|19||Robin Yount||Brewers||May 29, 1994|
|20||Luis Gonzalez||Diamondbacks||August 7, 2010|
|20||Monte Irvin||Giants||June 26, 2010|
|20||Lou Brock||Cardinals||September 9, 1979|
|20||Frank Robinson||Orioles||March 10, 1972|
|20||Frank Robinson||Reds||May 22, 1998|
|20||Pie Traynor||Pirates||April 18, 1972|
|20||Mike Schmidt||Phillies||May 26, 1990|
|20||Don Sutton||Dodgers||August 14, 1998|
|20||Frank White||Royals||May 2, 1995|
|21||Bob Lemon||Indians||June 20, 1998|
|21||Warren Spahn||Braves||December 11, 1965|
|21||Roberto Clemente||Pirates||April 6, 1973|
|22||Jim Palmer||Orioles||September 1, 1985|
|23||Ryne Sandberg||Cubs||August 28, 2005|
|23||Don Mattingly||Yankees||August 31, 1997|
|23||Willie Horton||Tigers||July 15, 2000|
|24||Whitey Herzog||Cardinals||July 31, 2010|
|24||Tony Perez||Reds||May 27, 2000|
|24||Willie Mays||Giants||May 12, 1972|
|24||Walter Alston||Dodgers||June 5, 1977|
|24||Jimmy Wynn||Astros||June 25, 2005|
|24||Rickey Henderson||Athletics||August 1, 2009|
|25||José Cruz||Astros||October 3, 1992|
|26||Billy Williams||Cubs||August 13, 1987|
|26||Gene Autry[Notes 4]||Angels||August 3, 1982|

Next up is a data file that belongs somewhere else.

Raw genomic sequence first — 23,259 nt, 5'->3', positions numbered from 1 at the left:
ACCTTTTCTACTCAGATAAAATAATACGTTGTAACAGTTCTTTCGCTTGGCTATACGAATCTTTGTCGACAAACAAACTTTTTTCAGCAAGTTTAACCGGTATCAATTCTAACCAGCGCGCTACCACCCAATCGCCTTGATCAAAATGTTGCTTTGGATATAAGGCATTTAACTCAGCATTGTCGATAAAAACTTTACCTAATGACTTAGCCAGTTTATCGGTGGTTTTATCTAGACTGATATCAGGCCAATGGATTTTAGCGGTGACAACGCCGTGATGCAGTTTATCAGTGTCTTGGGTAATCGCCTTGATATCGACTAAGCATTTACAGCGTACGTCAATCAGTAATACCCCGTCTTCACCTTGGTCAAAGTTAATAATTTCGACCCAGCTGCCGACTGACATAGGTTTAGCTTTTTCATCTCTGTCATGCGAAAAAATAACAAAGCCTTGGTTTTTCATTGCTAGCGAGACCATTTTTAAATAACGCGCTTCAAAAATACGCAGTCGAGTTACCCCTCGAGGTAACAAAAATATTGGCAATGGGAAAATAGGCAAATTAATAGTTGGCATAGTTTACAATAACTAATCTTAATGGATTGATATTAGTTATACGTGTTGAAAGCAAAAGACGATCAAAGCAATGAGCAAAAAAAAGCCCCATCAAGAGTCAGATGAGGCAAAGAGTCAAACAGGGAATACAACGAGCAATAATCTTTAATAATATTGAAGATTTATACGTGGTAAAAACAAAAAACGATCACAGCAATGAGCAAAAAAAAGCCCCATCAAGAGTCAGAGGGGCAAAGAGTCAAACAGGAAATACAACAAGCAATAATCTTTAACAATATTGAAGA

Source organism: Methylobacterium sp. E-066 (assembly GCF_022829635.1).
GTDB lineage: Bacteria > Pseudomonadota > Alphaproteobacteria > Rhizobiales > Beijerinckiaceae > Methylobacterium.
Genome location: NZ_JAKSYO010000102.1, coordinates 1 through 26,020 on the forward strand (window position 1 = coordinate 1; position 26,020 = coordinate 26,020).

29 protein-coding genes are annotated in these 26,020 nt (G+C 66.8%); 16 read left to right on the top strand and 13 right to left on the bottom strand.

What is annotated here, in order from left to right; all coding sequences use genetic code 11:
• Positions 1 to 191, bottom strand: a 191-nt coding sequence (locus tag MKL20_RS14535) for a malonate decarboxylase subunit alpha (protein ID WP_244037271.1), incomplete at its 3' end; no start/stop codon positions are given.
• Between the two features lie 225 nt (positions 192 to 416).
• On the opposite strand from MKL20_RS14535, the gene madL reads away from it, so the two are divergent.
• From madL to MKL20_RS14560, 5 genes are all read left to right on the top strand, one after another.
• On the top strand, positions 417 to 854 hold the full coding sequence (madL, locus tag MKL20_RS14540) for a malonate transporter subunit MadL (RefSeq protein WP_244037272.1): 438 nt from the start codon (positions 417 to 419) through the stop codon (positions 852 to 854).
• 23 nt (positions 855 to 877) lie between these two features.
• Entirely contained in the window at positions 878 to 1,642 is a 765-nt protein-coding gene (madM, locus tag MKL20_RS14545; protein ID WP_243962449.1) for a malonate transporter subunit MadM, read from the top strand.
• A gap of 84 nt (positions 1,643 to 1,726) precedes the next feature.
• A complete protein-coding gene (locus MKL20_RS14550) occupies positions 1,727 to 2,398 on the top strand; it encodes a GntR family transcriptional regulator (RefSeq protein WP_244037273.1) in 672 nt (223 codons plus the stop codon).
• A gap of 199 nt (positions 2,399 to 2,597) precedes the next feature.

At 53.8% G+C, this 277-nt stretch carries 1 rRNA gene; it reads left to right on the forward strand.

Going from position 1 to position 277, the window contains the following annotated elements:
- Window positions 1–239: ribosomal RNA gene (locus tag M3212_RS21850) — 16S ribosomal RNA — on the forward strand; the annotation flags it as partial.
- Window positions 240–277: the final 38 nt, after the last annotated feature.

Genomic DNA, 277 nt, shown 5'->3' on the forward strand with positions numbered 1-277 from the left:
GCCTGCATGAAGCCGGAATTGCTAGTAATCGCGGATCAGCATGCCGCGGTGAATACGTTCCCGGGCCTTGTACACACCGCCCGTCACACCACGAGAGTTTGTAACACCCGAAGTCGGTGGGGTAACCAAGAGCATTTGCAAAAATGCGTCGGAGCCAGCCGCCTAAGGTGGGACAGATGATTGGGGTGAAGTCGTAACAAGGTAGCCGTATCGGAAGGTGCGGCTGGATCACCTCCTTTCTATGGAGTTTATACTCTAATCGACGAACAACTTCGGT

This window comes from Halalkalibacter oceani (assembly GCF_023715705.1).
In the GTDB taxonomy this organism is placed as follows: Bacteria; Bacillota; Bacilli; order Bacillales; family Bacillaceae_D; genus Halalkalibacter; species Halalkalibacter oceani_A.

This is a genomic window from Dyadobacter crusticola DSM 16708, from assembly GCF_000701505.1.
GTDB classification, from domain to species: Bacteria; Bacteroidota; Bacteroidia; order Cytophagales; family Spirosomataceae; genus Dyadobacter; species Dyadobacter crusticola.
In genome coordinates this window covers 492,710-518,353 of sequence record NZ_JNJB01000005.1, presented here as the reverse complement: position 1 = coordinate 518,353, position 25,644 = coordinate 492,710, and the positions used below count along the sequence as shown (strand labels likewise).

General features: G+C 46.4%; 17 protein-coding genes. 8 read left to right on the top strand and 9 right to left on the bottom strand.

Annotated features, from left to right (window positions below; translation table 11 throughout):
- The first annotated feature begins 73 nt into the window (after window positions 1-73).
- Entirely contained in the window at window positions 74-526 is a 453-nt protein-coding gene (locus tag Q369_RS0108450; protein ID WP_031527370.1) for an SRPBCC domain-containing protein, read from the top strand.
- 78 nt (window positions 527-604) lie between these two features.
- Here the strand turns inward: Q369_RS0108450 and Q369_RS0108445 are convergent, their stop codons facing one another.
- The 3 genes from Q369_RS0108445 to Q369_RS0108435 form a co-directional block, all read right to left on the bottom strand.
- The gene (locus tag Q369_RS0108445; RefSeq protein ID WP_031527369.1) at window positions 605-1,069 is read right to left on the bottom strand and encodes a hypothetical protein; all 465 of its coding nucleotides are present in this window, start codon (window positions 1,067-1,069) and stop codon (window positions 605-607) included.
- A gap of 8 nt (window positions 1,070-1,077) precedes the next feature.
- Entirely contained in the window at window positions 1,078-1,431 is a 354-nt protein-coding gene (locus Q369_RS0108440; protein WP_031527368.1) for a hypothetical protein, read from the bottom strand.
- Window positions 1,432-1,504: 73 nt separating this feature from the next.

|26||Johnny Oates||Rangers||August 5, 2005|
|27||Carlton Fisk||Red Sox||September 4, 2000|
|27||Catfish Hunter||Athletics||June 9, 1991|
|27||Juan Marichal||Giants||July 10, 1983|
|28||Bert Blyleven||Twins||July 16, 2011|
|29||Rod Carew||Angels||August 6, 1991|
|29||Rod Carew||Twins||July 19, 1987|
|29||John Smoltz||Braves||June 8, 2012|
|30||Orlando Cepeda||Giants||July 11, 1999|
|30||Nolan Ryan||Angels||June 16, 1992|
|30||Tim Raines[Notes 2]||Expos||June 19, 2004|
|31||Dave Winfield||Padres||April 14, 2001|
|31||Greg Maddux||Cubs||May 3, 2009|
|31||Greg Maddux||Braves||July 17, 2009|
|31||Ferguson Jenkins||Cubs||May 3, 2009|
|32||Steve Carlton||Phillies||July 29, 1989|
|32||Sandy Koufax||Dodgers||June 4, 1972|
|32||Elston Howard||Yankees||July 21, 1984|
|32||Jim Umbricht||Astros||April 12, 1965|
|33||Mike Scott||Astros||October 3, 1992|
|33||Eddie Murray||Orioles||June 7, 1998|
|33||Honus Wagner||Pirates||February 16, 1952|
|34||Rollie Fingers||Brewers||August 9, 1992|
|34||Rollie Fingers||Athletics||July 5, 1993|
|34||Nolan Ryan||Rangers||September 15, 1996|
|34||Nolan Ryan||Astros||September 29, 1996|
|34||Kirby Puckett||Twins||May 25, 1997|
|35||Randy Jones||Padres||May 9, 1997|
|35||Phil Niekro||Braves||August 6, 1984|
|35||Frank Thomas||White Sox||August 29, 2010|
|36||Gaylord Perry||Giants||July 23, 2005|
|36||Robin Roberts||Phillies||March 21, 1962|
|37||Casey Stengel||Yankees||August 8, 1970|
|37||Casey Stengel||Mets||September 2, 1965|
|39||Roy Campanella||Dodgers||June 4, 1972|
|40||Don Wilson||Astros||April 13, 1975|
|40||Danny Murtaugh||Pirates||April 7, 1977|
|41||Eddie Mathews||Braves||July 26, 1969|
|41||Tom Seaver||Mets||June 24, 1988|
|42||Jackie Robinson||Dodgers||June 4, 1972|
|42||Jackie Robinson||All MLB||April 15, 1997|
|42||Bruce Sutter||Cardinals||September 17, 2006|
|43||Dennis Eckersley||Athletics||August 13, 2005|
|44||Hank Aaron||Braves||April 15, 1977|